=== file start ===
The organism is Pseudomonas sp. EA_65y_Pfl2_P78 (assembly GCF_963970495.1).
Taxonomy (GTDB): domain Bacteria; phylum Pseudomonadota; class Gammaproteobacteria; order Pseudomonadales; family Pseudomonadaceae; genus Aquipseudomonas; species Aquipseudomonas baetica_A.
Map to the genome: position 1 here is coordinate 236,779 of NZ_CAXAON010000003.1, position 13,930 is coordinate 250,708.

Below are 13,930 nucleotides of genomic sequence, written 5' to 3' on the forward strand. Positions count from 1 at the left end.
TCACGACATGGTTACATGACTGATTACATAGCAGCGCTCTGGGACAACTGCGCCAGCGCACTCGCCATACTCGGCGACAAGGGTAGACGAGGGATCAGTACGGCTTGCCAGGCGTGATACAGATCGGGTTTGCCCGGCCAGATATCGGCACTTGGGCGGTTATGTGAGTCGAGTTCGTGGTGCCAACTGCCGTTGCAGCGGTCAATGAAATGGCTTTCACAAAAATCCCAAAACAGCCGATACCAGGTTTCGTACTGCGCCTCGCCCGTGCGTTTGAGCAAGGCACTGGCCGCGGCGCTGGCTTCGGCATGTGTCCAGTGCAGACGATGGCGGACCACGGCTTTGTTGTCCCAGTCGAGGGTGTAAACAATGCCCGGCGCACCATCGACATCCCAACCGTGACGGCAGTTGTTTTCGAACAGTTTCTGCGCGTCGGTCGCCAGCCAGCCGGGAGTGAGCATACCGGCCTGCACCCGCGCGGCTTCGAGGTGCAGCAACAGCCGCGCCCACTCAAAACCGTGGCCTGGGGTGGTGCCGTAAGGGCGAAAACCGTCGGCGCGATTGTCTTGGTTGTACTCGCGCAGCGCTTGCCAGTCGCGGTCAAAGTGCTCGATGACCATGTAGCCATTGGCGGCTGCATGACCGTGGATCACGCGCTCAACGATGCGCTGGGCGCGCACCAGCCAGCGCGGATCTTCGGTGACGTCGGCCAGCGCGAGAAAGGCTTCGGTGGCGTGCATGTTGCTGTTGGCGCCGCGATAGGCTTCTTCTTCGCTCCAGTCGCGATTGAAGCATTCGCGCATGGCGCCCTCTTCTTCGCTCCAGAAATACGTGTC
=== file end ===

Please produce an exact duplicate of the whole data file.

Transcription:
The organism is Pseudomonas sp. EA_65y_Pfl2_P78 (assembly GCF_963970495.1).
Taxonomy (GTDB): domain Bacteria; phylum Pseudomonadota; class Gammaproteobacteria; order Pseudomonadales; family Pseudomonadaceae; genus Aquipseudomonas; species Aquipseudomonas baetica_A.
Map to the genome: position 1 here is coordinate 236,779 of NZ_CAXAON010000003.1, position 13,930 is coordinate 250,708.

Below are 13,930 nucleotides of genomic sequence, written 5' to 3' on the forward strand. Positions count from 1 at the left end.
TCACGACATGGTTACATGACTGATTACATAGCAGCGCTCTGGGACAACTGCGCCAGCGCACTCGCCATACTCGGCGACAAGGGTAGACGAGGGATCAGTACGGCTTGCCAGGCGTGATACAGATCGGGTTTGCCCGGCCAGATATCGGCACTTGGGCGGTTATGTGAGTCGAGTTCGTGGTGCCAACTGCCGTTGCAGCGGTCAATGAAATGGCTTTCACAAAAATCCCAAAACAGCCGATACCAGGTTTCGTACTGCGCCTCGCCCGTGCGTTTGAGCAAGGCACTGGCCGCGGCGCTGGCTTCGGCATGTGTCCAGTGCAGACGATGGCGGACCACGGCTTTGTTGTCCCAGTCGAGGGTGTAAACAATGCCCGGCGCACCATCGACATCCCAACCGTGACGGCAGTTGTTTTCGAACAGTTTCTGCGCGTCGGTCGCCAGCCAGCCGGGAGTGAGCATACCGGCCTGCACCCGCGCGGCTTCGAGGTGCAGCAACAGCCGCGCCCACTCAAAACCGTGGCCTGGGGTGGTGCCGTAAGGGCGAAAACCGTCGGCGCGATTGTCTTGGTTGTACTCGCGCAGCGCTTGCCAGTCGCGGTCAAAGTGCTCGATGACCATGTAGCCATTGGCGGCTGCATGACCGTGGATCACGCGCTCAACGATGCGCTGGGCGCGCACCAGCCAGCGCGGATCTTCGGTGACGTCGGCCAGCGCGAGAAAGGCTTCGGTGGCGTGCATGTTGCTGTTGGCGCCGCGATAGGCTTCTTCTTCGCTCCAGTCGCGATTGAAGCATTCGCGCATGGCGCCCTCTTCTTCGCTCCAGAAATACGTGTC